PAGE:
Chip Kelly signed on as the University of Oregon football coach. He did not bargain for the other hats he's now been forced to wear.

Chip Kelly signed on as the University of Oregon football coach. He did not bargain for the other hats he's now been forced to wear.

Psychologist. Advocate. Mediator. Public relations person. Judge. No matter which team you support in the Civil War, it's hard not to pity Kelly as he navigates an unenviable mess.

But this debacle has its teachable moments. History will evaluate Kelly for suspending LaMichael James and Rob Beard for one game for harassment convictions (both admitted to assaulting women) while taking Jeremiah Masoli off the roster for the entire season for stealing a laptop.

Surely, Kelly does not believe that pilfering a computer trumps beating women.

In law school, I received specialized training about domestic violence, knowledge that enhances my work as a divorce mediator today. Domestic violence is one of the most underreported crimes, in part because the victims are intimidated by their attackers, and in part because the cases are simply hard to prove.

This issue does not often stand in the spotlight, but last week's events have focused the state's attention on three football players' behavior off the field. In the last few days, as I have discussed these cases with others who have not spent as much time studying domestic violence as I have, similarly themed questions and comments have repeatedly arisen: "What did she do to provoke him? I'm sure they both just lost their cool."

My thought (sometimes spoken) is, "Does this make you curious about anything more than that?" Zeroing in on the sensationalism and sympathizing with the celebrities, while hardly a unique response, completely misses the point. When college guys get into trouble with the law for being college guys, it's because they've gotten drunk, chewed out their coach on a social-networking site, or smoked marijuana. Those are the slip-ups minor enough to be chalked up to college shenanigans that most people outgrow within a few years.

But violence against women is a problem that plagues every race, age group and socioeconomic status. When we recall this story in five years, the football team's sullied reputation should not be the headline. Instead, let's remember that this incident made us stand up to violence against women.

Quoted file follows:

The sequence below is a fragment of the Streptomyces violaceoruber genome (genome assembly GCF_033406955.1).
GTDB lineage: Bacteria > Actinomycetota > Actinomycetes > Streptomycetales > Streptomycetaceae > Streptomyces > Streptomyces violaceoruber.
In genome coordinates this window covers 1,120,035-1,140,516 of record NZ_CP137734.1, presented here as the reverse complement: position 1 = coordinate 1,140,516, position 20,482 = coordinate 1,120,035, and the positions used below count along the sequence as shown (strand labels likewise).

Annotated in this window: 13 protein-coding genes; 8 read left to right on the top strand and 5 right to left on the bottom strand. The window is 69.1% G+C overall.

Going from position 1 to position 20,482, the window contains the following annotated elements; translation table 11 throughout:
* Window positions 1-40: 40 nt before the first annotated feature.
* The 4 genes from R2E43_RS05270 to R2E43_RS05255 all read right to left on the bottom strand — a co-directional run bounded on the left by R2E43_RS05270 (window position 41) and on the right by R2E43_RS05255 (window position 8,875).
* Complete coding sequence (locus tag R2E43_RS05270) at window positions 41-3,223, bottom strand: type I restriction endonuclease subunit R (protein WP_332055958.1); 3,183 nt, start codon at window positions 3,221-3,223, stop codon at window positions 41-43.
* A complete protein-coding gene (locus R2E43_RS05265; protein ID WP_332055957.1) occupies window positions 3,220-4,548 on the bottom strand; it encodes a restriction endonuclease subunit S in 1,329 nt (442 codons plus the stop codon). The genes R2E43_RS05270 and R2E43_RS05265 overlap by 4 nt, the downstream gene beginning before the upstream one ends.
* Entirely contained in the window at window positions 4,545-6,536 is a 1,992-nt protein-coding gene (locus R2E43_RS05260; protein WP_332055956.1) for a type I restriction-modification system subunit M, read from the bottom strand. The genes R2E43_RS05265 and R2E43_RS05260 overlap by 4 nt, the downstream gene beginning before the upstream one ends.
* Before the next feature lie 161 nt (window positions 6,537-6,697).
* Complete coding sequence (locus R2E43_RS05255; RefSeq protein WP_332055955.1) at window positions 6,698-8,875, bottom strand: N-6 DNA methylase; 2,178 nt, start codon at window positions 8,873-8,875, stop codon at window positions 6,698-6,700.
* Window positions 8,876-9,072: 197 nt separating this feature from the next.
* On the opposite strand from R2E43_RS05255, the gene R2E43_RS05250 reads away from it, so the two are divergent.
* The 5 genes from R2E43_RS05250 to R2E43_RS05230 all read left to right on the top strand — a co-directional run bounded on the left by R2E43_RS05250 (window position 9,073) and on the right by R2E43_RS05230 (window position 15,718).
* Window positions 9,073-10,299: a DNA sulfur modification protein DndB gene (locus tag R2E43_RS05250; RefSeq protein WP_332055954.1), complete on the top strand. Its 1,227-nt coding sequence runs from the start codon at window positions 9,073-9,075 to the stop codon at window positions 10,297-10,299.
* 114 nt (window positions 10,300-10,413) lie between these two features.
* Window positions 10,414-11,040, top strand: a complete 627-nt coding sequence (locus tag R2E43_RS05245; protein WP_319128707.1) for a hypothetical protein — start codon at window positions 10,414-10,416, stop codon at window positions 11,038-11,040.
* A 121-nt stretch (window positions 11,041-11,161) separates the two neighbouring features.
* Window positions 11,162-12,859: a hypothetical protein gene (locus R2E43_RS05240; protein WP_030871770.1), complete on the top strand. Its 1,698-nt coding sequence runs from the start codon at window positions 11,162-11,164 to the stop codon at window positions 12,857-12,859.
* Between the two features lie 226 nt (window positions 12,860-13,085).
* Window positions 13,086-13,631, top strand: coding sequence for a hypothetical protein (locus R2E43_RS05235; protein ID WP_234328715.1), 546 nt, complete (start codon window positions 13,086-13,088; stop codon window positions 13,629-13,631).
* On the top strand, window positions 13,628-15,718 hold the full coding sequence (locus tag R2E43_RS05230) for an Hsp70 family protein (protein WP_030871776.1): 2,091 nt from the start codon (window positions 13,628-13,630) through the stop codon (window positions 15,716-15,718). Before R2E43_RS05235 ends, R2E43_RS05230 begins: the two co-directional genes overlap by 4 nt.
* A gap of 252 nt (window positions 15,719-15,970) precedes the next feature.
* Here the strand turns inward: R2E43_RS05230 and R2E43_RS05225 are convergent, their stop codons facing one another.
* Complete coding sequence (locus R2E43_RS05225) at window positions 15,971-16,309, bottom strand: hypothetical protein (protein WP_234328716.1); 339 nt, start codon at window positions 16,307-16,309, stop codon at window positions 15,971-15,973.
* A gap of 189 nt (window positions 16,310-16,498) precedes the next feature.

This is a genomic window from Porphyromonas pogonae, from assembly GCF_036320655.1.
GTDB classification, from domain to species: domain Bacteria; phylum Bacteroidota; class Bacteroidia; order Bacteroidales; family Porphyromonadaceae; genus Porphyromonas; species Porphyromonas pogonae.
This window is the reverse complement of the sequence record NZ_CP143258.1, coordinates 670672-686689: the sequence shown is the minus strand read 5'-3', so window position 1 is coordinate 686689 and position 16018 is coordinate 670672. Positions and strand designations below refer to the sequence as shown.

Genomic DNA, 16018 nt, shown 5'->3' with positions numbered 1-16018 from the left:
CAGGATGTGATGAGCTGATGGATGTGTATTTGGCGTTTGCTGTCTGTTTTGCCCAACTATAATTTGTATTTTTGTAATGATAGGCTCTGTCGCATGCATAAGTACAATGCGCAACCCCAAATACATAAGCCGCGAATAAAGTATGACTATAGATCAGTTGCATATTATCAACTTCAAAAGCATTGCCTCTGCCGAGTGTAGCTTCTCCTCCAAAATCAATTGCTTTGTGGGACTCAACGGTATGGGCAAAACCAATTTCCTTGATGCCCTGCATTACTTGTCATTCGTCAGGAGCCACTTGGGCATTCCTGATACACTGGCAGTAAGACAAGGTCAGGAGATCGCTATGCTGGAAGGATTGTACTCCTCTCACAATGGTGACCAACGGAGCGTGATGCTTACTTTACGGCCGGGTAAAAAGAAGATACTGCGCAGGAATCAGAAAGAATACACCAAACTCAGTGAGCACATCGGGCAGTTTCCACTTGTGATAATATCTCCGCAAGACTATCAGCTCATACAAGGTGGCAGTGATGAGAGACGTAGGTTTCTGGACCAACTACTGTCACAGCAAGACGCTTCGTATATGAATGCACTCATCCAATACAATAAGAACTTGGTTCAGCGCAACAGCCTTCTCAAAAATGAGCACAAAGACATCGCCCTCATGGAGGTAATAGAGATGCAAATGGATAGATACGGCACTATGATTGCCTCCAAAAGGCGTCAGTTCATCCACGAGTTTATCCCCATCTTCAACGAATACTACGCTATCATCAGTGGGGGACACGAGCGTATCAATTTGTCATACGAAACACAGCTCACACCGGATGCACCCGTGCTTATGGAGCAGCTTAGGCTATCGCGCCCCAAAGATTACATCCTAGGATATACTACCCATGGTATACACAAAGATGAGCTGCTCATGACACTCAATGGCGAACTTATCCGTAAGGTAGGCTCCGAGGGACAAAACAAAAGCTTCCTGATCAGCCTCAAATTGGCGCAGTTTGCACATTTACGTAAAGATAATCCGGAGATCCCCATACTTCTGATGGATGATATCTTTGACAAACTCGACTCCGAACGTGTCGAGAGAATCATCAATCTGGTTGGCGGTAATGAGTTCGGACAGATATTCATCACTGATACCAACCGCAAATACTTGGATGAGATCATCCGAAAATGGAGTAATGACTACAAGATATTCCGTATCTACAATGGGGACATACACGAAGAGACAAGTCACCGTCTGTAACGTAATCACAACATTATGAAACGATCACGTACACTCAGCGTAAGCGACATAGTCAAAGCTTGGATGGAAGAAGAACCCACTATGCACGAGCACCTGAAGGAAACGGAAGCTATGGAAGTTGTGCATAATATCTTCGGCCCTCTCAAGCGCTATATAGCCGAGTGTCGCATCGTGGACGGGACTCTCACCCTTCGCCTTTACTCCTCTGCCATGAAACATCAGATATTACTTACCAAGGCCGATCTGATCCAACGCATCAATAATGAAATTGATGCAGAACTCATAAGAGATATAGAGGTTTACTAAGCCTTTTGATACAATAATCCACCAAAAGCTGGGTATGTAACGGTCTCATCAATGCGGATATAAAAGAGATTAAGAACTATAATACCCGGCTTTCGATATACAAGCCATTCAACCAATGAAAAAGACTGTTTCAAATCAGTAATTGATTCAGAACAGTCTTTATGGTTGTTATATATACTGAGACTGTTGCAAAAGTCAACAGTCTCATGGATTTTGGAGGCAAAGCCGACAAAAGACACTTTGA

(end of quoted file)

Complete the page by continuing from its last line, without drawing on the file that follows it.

Full disclosure: I'm a Duck. The diploma on my office wall reminds me of the college experience that shaped the ideals I espouse. In the first five minutes of my first undergraduate class, Honors College Literature, the professor asked, "To pursue a good life, how should we live and what should we value?" What we prioritize matters. The messages we send — by what we prize and what we discard, what we reward and what we punish — determine what we value.

When Kelly took the reins from Mike Bellotti barely a year ago, he certainly could not have anticipated the six-month stream of controversy that has plagued his team. To his credit, he swiftly addressed LeGarrette Blount's gross lapse in sportsmanship. In a similarly measured way, Kelly reserved judgment on the present cases until after the court process. He's a good man, managing the bulk of this chaos without help.

But Kelly's recent disciplinary decisions left me scratching my head.

The two players who hit women can play in all but one game, while Masoli, the computer thief, forfeits the year. Both criminal offenses are wrong; I make no excuses for these men. Yes, Masoli had a past brush with the law, but juvenile convictions are usually sealed, as his was, so it was irrelevant to this month's court proceeding. Theft is theft.

Violence is violence.

The court system had the right order. Longer probation for assaulting women than for stealing. More jail time for assaulting women than for stealing. Kelly reversed those priorities.

The coach, though well-intentioned, was over his head when he played judge. The Lane County Circuit Court got it right. The right people are on the judicial bench. Beard and James should be doing more time on Kelly's bench as long as Masoli is.

I commend the men in black robes who recognized that if there isn't room in jail for both a thief and a batterer, and you have to punish one more harshly, the cell goes to the guy who hit his girlfriend.

Matthew M. House, J.D., is a divorce and family law mediator in private practice in Beaverton. He has frequently provided expert commentary related to family and juvenile law for television, radio and print media throughout the United States.